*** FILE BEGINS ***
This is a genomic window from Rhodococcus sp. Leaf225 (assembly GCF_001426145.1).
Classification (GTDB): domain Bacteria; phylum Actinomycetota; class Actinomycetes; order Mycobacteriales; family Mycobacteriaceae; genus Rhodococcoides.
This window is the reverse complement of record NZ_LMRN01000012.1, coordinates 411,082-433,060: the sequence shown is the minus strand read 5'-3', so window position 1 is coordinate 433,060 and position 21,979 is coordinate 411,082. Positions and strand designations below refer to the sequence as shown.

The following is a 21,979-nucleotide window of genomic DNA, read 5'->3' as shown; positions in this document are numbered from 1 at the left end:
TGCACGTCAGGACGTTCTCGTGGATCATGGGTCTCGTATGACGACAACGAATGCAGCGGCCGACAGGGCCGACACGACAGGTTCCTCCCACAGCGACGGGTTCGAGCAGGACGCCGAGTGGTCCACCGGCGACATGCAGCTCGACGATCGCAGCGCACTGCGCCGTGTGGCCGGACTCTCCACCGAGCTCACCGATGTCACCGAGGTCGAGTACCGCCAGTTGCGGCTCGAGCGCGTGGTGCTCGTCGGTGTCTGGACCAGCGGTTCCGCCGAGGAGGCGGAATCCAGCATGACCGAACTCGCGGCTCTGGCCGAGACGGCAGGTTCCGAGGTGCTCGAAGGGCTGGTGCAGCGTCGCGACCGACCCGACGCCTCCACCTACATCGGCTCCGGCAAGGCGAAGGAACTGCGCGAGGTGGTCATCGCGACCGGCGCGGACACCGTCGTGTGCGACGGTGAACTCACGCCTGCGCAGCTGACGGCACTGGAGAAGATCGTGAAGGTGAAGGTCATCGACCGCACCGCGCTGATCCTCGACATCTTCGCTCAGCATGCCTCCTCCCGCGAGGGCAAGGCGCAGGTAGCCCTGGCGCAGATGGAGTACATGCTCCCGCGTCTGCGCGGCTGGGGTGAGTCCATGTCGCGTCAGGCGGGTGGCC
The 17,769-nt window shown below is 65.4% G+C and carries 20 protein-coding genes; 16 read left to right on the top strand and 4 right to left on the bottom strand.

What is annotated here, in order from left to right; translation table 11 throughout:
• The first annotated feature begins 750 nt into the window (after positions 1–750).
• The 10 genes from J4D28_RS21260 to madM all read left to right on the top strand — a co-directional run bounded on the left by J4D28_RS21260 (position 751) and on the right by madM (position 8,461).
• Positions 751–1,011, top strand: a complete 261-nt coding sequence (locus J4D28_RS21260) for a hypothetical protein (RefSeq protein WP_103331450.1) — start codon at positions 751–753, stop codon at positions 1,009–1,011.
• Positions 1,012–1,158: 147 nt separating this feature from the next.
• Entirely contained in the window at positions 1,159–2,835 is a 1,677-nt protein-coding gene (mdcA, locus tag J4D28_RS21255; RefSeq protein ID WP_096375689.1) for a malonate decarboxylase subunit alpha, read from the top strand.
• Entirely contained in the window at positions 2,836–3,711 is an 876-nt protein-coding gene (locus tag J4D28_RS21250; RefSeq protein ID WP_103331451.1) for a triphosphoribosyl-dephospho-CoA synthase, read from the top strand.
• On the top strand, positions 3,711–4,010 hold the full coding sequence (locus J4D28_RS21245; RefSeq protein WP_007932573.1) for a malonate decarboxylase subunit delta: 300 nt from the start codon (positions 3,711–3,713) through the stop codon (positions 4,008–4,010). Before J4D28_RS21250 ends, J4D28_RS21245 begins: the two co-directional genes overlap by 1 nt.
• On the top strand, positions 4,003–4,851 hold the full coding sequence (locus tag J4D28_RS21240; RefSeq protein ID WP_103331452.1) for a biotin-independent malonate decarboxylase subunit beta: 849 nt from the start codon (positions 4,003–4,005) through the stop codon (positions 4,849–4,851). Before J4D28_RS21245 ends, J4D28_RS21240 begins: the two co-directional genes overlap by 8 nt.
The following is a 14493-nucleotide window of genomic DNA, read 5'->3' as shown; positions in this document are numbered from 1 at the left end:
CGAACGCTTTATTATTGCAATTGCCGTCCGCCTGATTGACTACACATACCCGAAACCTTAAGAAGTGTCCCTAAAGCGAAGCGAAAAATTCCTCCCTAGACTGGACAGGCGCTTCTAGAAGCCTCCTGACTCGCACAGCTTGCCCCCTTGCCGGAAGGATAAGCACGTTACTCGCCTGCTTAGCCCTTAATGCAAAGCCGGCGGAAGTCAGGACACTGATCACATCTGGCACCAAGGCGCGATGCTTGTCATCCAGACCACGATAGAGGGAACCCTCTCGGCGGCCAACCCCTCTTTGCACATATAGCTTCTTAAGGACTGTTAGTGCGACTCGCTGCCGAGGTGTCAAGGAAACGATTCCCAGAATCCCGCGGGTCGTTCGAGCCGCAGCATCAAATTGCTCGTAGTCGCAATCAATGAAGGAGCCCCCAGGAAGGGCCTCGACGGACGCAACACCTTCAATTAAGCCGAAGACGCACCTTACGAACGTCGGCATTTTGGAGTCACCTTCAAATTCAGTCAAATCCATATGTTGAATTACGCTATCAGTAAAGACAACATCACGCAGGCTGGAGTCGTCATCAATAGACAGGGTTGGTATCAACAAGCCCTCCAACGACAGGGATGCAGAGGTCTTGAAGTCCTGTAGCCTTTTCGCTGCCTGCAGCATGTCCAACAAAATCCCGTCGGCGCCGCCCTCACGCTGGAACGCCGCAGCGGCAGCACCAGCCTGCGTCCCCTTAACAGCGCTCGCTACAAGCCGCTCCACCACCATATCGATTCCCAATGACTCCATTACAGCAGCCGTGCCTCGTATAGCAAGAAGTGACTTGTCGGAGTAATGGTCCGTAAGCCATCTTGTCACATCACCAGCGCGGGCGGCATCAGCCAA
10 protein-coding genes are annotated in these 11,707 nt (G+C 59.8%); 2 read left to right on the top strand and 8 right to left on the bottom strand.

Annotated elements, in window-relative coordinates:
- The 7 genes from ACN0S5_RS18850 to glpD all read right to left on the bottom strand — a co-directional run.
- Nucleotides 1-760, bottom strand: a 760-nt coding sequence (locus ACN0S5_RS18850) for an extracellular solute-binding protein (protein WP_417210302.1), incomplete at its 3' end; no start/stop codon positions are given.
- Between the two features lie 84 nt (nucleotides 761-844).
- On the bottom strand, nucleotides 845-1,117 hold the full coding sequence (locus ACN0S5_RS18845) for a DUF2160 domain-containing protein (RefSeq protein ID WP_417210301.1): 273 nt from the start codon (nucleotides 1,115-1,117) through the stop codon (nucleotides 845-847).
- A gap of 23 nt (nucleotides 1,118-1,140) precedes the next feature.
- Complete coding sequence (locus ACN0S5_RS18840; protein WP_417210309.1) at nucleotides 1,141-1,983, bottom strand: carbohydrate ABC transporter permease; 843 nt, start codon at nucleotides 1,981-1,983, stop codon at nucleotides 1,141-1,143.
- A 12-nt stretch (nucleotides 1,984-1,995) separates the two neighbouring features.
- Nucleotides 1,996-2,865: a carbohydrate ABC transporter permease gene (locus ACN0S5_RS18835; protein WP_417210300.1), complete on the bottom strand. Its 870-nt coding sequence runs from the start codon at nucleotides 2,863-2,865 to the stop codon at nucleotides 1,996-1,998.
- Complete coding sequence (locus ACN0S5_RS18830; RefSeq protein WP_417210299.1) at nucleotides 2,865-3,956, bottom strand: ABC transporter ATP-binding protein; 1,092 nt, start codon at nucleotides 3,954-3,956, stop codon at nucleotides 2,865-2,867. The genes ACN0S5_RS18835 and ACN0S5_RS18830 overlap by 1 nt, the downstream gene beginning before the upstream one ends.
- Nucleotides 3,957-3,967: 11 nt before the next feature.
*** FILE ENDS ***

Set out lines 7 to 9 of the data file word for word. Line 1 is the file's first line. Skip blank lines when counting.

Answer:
What is annotated here, in order from left to right; translation table 11 throughout:
• The first annotated feature begins 750 nt into the window (after positions 1–750).
• The 10 genes from J4D28_RS21260 to madM all read left to right on the top strand — a co-directional run bounded on the left by J4D28_RS21260 (position 751) and on the right by madM (position 8,461).